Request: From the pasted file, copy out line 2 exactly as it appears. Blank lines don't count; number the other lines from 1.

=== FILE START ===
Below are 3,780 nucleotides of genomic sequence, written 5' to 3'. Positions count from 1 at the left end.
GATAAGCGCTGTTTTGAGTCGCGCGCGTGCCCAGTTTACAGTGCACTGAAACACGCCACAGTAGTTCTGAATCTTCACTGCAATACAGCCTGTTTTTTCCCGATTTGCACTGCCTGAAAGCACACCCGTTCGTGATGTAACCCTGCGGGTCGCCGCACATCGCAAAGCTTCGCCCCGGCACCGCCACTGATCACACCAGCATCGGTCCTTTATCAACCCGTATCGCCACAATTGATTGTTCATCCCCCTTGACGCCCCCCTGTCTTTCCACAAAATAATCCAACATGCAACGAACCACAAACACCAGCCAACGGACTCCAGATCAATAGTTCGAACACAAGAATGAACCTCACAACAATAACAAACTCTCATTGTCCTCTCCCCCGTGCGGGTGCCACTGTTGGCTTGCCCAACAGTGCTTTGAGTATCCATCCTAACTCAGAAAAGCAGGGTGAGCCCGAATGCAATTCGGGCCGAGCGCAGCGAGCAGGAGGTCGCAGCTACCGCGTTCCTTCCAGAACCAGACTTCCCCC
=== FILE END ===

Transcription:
GATAAGCGCTGTTTTGAGTCGCGCGCGTGCCCAGTTTACAGTGCACTGAAACACGCCACAGTAGTTCTGAATCTTCACTGCAATACAGCCTGTTTTTTCCCGATTTGCACTGCCTGAAAGCACACCCGTTCGTGATGTAACCCTGCGGGTCGCCGCACATCGCAAAGCTTCGCCCCGGCACCGCCACTGATCACACCAGCATCGGTCCTTTATCAACCCGTATCGCCACAATTGATTGTTCATCCCCCTTGACGCCCCCCTGTCTTTCCACAAAATAATCCAACATGCAACGAACCACAAACACCAGCCAACGGACTCCAGATCAATAGTTCGAACACAAGAATGAACCTCACAACAATAACAAACTCTCATTGTCCTCTCCCCCGTGCGGGTGCCACTGTTGGCTTGCCCAACAGTGCTTTGAGTATCCATCCTAACTCAGAAAAGCAGGGTGAGCCCGAATGCAATTCGGGCCGAGCGCAGCGAGCAGGAGGTCGCAGCTACCGCGTTCCTTCCAGAACCAGACTTCCCCC